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The Jam / 1977

The Jam

1977 / January

11th Played at the 100 Club in London, which was reviewed by John Tobler for NME; “In comparison to the much vaunted Clash, The Jam are totally superior, not least because they have sufficient respect for their material to want it to be heard as music, rather than felt as noise. Exceedingly promising”.

22nd Supported Bearded Lady at the Marquee in London. This was attended by Chris Parry from Polydor who was looking to sign the band.

25th Played at the 100 Club in London, where Paul Weller reportedly burned an issue of Sniffin’ Glue onstage!

The Jam

1977 / February

5th Supported Little Bob Story at Crawley College.

9th Chris Parry held recording tests for ‘In The City’ at Polydor’s Stratford Place Studios.

15th Signed to Polydor Records by Chris Parry, which was announced later that month. Chris Parry later recalled, that after handing over the cheque for the band’s advance, John Weller revealed that the band didn’t have a bank account yet. “John exclaimed, ‘I can’t take a cheque.’ So we went across to 399 Oxford Street, where Polydor banked. The money came across the counter in ten pound notes, John stuffed it in his pocket and went home a happy man!”

24th Played at the Roxy in London.

The Jam

1977 / March

16th Played at the Red Cow in London, as part of their Red Cow residency from Wednesday 9th March to Wednesday 30th March.

22nd Performed at the Roxy in London. March saw The Stranglers, Chelsea, Eater and more onstage at the Roxy.

29th Took to the stage at the 100 Club in London as part of their ‘New Bands Night’.

31st Played the final gig of the month at the Rochester Castle in Stoke Newington, London.

The Jam

1977 / April

1st Played at Leeds Polytechnic, which was reviewed by John Hamblett for NME; “Sure, they use the mid-60s ‘mod sound’ as a powerbase, of sorts, but from there it’s 10-9-8-7-6-5-4-3-2-1-zero, blast off, instant 70s modism, desperate tension, adrenalin rush guaranteed”.

17th Supported the Stranglers and Cherry Vanilla at the Roundhouse in London.

26th Recorded their first John Peel Session for BBC Radio One which included ‘In The City’, ‘Art School’, ‘I’ve Changed My Address’ and ‘The Modern World’ - all of which are included in the 1977 box set.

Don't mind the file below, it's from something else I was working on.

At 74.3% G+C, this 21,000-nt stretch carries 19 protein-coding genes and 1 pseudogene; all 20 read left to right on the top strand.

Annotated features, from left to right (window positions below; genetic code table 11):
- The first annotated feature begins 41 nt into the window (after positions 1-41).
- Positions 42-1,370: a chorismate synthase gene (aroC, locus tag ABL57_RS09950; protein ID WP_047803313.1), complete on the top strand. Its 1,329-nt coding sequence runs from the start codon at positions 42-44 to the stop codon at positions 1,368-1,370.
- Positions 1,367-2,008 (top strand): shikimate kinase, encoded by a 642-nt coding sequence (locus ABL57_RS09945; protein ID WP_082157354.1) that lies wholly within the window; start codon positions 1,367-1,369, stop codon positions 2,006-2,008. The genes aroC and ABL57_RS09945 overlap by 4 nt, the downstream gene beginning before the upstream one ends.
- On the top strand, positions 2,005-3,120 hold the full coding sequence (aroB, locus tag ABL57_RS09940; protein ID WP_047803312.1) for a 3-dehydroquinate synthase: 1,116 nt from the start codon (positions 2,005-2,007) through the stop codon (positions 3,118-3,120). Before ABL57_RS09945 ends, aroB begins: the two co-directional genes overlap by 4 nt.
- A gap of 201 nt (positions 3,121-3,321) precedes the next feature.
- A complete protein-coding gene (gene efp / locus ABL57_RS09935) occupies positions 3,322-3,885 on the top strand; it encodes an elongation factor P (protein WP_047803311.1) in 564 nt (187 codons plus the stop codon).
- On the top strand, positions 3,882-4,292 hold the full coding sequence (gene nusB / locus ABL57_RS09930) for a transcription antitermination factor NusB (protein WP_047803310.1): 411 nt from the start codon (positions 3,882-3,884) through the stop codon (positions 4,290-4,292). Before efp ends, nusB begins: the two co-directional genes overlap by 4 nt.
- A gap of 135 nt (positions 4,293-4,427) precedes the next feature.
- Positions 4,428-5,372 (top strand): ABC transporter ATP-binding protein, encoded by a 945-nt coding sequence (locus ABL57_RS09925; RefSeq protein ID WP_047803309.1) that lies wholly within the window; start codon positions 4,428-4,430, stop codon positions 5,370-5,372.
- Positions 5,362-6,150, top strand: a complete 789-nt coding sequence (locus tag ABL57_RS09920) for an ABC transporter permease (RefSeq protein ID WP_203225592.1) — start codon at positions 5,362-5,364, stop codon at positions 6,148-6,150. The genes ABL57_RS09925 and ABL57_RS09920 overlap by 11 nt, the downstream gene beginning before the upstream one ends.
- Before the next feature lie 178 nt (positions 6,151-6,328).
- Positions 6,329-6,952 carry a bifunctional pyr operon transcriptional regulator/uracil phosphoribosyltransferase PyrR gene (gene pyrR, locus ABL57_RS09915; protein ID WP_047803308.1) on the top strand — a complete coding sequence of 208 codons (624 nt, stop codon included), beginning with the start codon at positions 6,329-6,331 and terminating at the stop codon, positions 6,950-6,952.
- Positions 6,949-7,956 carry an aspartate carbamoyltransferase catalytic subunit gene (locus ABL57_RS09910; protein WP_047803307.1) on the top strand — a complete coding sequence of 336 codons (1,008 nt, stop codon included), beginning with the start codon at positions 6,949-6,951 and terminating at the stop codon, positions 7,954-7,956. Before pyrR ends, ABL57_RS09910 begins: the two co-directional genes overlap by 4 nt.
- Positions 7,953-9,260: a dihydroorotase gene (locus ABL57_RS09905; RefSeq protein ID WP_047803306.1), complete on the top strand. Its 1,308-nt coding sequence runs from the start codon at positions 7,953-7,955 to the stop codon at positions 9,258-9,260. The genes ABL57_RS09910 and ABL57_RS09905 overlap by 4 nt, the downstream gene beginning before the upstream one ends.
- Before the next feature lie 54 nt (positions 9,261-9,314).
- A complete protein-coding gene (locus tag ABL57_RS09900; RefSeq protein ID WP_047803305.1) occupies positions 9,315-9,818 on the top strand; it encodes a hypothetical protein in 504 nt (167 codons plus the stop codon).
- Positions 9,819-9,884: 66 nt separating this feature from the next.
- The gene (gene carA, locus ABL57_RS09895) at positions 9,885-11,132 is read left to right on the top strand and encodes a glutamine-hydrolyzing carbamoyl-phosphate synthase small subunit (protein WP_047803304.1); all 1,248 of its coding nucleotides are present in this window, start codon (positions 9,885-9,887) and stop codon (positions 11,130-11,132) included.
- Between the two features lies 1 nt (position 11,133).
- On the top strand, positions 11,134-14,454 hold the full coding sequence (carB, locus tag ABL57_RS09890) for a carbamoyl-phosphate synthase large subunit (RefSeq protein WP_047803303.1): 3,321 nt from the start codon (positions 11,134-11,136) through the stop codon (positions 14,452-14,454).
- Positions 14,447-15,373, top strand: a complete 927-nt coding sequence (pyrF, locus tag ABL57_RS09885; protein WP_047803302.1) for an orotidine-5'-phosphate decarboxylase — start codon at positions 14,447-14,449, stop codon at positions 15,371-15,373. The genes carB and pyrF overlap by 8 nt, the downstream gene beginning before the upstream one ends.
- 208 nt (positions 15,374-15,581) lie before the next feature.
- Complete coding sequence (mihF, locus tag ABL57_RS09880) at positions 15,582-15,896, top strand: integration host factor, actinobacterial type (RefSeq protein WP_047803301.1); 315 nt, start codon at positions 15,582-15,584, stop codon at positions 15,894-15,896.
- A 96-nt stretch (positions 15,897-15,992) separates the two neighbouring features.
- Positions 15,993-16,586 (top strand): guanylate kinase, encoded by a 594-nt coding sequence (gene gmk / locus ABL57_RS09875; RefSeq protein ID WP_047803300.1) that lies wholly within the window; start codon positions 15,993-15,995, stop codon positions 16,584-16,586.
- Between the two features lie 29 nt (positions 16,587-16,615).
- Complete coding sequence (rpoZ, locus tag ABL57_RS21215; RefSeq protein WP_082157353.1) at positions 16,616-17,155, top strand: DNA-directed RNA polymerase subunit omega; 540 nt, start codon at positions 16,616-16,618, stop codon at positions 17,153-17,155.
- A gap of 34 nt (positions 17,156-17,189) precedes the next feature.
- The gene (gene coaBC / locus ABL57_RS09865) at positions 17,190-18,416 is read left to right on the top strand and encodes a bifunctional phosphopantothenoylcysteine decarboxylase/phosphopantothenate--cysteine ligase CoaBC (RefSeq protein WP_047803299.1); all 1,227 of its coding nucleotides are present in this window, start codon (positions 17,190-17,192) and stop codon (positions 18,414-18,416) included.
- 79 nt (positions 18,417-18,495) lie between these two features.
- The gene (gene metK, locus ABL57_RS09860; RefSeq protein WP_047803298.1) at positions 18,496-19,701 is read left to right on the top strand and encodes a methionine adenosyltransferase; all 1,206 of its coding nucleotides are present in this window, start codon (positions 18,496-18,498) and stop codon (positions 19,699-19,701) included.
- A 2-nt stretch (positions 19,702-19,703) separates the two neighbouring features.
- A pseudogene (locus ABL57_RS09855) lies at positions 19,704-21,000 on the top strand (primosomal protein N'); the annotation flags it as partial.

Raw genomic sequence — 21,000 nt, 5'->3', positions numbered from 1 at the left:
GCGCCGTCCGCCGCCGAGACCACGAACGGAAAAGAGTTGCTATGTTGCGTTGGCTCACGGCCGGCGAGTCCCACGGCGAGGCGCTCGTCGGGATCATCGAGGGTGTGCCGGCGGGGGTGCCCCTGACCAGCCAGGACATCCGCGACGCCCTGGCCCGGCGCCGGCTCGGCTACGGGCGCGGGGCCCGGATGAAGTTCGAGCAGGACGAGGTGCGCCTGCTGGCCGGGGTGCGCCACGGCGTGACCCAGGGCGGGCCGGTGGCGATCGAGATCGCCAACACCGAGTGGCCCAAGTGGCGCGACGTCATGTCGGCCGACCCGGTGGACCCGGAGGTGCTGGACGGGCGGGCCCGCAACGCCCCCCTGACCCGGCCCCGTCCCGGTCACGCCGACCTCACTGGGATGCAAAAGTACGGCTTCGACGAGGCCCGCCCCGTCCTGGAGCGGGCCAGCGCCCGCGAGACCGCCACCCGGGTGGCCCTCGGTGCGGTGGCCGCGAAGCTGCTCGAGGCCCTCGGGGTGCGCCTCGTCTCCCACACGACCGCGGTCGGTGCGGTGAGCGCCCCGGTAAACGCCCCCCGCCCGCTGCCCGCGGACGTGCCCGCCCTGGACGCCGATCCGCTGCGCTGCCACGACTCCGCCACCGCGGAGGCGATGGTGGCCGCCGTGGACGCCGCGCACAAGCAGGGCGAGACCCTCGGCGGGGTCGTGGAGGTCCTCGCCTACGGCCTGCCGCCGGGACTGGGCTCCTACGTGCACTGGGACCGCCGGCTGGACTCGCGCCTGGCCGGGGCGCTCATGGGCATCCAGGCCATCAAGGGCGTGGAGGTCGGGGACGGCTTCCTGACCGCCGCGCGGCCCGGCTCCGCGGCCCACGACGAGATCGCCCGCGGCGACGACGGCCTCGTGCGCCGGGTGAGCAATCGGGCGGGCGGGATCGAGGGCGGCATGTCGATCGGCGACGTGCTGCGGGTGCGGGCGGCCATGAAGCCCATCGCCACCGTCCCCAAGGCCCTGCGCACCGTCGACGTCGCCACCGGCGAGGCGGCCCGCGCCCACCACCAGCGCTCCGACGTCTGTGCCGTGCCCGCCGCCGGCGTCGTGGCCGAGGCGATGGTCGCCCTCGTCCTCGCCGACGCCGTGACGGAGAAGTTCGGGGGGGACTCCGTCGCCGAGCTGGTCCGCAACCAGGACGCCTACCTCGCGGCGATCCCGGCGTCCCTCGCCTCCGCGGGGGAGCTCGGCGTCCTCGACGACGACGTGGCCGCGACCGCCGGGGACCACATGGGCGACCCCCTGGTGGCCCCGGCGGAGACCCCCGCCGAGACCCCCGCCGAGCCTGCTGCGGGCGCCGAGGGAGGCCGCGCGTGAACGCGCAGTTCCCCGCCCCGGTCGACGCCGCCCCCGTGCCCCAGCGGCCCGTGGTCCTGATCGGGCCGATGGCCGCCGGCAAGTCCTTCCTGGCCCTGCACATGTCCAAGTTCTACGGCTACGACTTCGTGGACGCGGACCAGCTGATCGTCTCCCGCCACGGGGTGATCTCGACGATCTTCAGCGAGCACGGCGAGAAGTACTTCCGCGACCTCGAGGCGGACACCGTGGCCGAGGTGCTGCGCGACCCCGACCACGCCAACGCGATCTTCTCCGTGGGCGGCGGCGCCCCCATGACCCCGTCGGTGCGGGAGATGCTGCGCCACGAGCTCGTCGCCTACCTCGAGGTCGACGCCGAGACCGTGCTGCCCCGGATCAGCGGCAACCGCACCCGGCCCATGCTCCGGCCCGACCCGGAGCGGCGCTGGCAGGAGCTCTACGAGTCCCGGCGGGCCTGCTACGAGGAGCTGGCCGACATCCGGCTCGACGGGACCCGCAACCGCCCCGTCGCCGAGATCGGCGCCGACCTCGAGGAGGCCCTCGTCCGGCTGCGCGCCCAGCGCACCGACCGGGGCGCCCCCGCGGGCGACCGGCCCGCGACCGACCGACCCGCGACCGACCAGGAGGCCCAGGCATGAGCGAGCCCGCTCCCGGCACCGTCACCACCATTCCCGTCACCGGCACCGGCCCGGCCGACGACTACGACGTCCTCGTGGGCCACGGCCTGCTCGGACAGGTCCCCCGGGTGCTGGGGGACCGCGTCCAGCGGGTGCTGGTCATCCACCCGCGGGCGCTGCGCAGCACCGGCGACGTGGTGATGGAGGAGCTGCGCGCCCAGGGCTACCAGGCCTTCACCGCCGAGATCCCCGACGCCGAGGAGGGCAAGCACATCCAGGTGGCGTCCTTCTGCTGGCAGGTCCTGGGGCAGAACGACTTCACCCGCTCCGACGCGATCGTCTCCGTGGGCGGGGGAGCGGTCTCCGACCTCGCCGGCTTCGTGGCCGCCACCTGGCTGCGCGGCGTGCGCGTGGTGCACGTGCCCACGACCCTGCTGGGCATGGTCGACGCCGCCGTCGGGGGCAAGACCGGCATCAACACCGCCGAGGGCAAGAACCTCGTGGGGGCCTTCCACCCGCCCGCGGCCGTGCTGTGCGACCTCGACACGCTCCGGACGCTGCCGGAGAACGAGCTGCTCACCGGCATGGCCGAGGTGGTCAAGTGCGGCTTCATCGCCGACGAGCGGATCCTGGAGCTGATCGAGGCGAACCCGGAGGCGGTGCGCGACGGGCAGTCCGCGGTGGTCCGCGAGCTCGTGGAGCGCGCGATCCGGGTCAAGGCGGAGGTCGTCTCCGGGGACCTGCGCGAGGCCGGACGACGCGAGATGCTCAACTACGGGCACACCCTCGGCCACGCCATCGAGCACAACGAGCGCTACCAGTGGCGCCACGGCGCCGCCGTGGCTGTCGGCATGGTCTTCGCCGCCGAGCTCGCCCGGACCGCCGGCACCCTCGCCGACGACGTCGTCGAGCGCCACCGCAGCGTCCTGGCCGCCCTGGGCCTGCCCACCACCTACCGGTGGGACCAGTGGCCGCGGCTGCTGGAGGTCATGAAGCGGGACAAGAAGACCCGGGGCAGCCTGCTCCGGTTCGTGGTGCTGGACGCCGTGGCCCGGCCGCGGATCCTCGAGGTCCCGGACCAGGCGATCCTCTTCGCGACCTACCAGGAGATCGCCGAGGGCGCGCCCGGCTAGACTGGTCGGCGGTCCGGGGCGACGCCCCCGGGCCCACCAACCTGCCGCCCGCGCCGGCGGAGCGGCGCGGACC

29th Released first single, ‘In The City’, from debut album of the same name. Featured in their ‘Singles of the Week’ series, NME described it as “the most convincing British-penned teenage anthem I’ve heard in a very long time”.

The Jam

1977 / May

White Riot Tour - A new wave package tour featuring The Clash as headliners along with The Jam, The Slits, The Buzzcocks and Subway Sect.

7th Paul, Rick and Bruce posed for the cover of NME. The accompanying feature written by Steve Clarke described them as “the best rock ‘n’ roll band I have seen in many a year”.

8th Played at the Rainbow Theatre in London with the Clash, The Buzzcocks, the Prefects and Subway Sect. This gig was reviewed by John Hayward from Music Week; “With their aggressive good looks and professional tightness, the Jam look set to join the Clash and the Damned as leading lights in the rapidly expanding new wave scene”.

The Jam left the White Riot Tour following the performance at the Rainbow Theatre in London. The press speculated as to what could have caused the conflict between the Jam and the Clash, however no reason was ever confirmed.

19th Performed ‘In The City’ on their debut Top Of The Pops appearance. Footage of this performance is included in the 1977 box set.

20th Released their debut studio album, ‘In The City’, to critical acclaim. Record Mirror’s Barry Cain wrote; “If you don’t like them, hard luck they’re gonna be around for a long time. It’s been a long time since albums actually reflected pre-20 delusions and this one does”.

28th The Jam featured on the cover of Record Mirror alongside an in-depth interview where they discussed youth, new wave bands and the Queen, amongst other topics.

The Jam

1977 / June

The Jam embarked on their first major headline tour, In The City. It was meant to stretch to 42 dates, but they called it a day after 36. That they had even got that far was pretty remarkable: Weller would later recall “travelling in this red Cortina for hours and having to learn to walk again when you got out,” and their first day off did not materialise until they were 27 dates in.

7th The first date of their tour, the Jam travelled to Birmingham. This initial performance is attended and reviewed by Chas De Whalley for Sounds, who noted; “The Jam have arrived. Their pent-up fury spilling out over the dancefloor is pure beat for the feet and they have the Birmingham crowd firmly in their grasp”.